5 reasons why PRESSURE cookers are better than SLOW cookersSeptember 9, 2021
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In this video, I’m going to go over the top 5 reasons why a pressure cooker is better than a slow cooker. These tips and more fantastic one-pot keto recipes can be found in my One-Pot Wonders cookbook with more info in the link in the description of this video. So let’s get right into it.
First up, for those people who don’t know what a pressure cooker is, let me explain. It’s simply a pressurised pot that cooks food. They are usually used at higher altitudes since pressure allows you to cook food faster.
They come in all shapes and sizes, but most of you might recognise the name instant pot? The instant pot is just a pressure cooker. For the Australians out there who are like WTF mate, Philips do a great pressure cooker called the HD2237, definitely not as easy to remember, so I’ll put a link below.
So, let’s start with the first reason, and that it’s this: It’s QUICKER.
Pressure cookers are able to cook food much faster than on the stove or in the oven, and they are able to cook substantially faster than a slow cooker with the same results. I call them slow cookers on steroids.
Slow cookers are great if you’re an early riser, and can get up half an hour earlier before you go to work to prepare dinner, but if you’re like most people and can hardly work a coffee machine early in the morning, a pressure cooker will literally save your life!
Think of slow-cooked pulled pork, that might take anywhere from 8 to 12 hours in a slow cooker, but in a pressure cooker, it’s done and ready to eat in 40 minutes. That’s literally 5% of the time. That’s crazy!
Okay, so let’s move on to reason #2, they make food taste better.
Many chefs use pressure cookers to quickly infuse flavours for stocks and broths just because it tastes better. I’ve personally made the same recipe in both a pressure cooker and a slow cooker, and the pressure cooker version 9 times out of 10 will taste better. More flavour, and less meddling.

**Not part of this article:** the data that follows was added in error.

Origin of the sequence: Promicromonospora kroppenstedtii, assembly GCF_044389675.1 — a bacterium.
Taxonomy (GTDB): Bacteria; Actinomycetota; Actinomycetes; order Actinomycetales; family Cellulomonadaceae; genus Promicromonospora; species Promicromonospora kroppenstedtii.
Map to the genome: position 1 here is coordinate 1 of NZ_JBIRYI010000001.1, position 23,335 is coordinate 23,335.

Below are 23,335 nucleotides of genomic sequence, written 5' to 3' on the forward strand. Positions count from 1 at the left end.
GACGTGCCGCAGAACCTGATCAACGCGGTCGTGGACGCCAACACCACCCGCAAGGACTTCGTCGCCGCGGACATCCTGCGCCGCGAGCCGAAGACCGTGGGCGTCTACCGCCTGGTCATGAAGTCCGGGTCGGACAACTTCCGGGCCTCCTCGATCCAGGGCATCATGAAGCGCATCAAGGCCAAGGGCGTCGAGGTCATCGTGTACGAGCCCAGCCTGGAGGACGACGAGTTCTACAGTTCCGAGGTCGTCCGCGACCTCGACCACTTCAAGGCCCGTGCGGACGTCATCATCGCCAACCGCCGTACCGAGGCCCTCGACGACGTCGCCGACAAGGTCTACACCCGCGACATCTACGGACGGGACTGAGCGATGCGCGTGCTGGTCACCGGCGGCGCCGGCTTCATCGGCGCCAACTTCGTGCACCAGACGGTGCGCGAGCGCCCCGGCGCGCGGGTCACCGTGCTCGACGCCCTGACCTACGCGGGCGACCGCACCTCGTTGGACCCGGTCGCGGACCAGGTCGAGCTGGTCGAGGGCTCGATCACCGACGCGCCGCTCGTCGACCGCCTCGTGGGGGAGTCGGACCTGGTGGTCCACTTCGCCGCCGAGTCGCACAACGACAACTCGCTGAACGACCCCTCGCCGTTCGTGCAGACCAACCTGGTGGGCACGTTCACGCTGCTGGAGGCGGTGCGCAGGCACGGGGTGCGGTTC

Pressure cookers are just better at extracting flavour from food, so they are great for bone broth, soups and other such delicious recipes.
Tip number 3, pressure cookers have removable pots, whereas most slow cookers or crock pots are just one large appliance that becomes difficult to clean properly without getting all the electronics wet.
Pressure cookers have a removable inner pot, plus most of the insides can be removed and placed inside the dishwasher. This is especially important when making anything with red wine or tomato-based sauces since the smell of those recipes can hang around for a little too long otherwise.
Tip number 4, autopilot mode. Well, kinda. Pressure cookers have a timer and will shut off automatically after a preset amount of time, whereas slow cookers have two buttons, slow cook and high cook. You then have to ask Google to set a timer for you so your lamb shanks don’t turn bone dry when you’ve set it to high cook for the entire day…. Trust me, it’s happened.
Pressure cookers may not be quite as power-efficient as a slow cooker in terms of kilowatt-hours, but they certainly beat the oven or stovetop because they contain all the heat and pressure, plus they also take 5% of the time a slow cooker would, so it’s a win-win all round I say.
This leaves me with the last and final reason number 5. Not only can pressure cookers cook fast, but pressure cookers can also become slow cookers as well, with the touch of a button.
So with this in mind, do yourself a favour and get rid of the dam slow cooker, buy a pressure cooker this coming black Friday because they usually go on super special, then sell your slow cooker on gumtree or facebook marketplace to someone else who hasn’t seen the light of pressure cooking yet, and you’ll be out on top.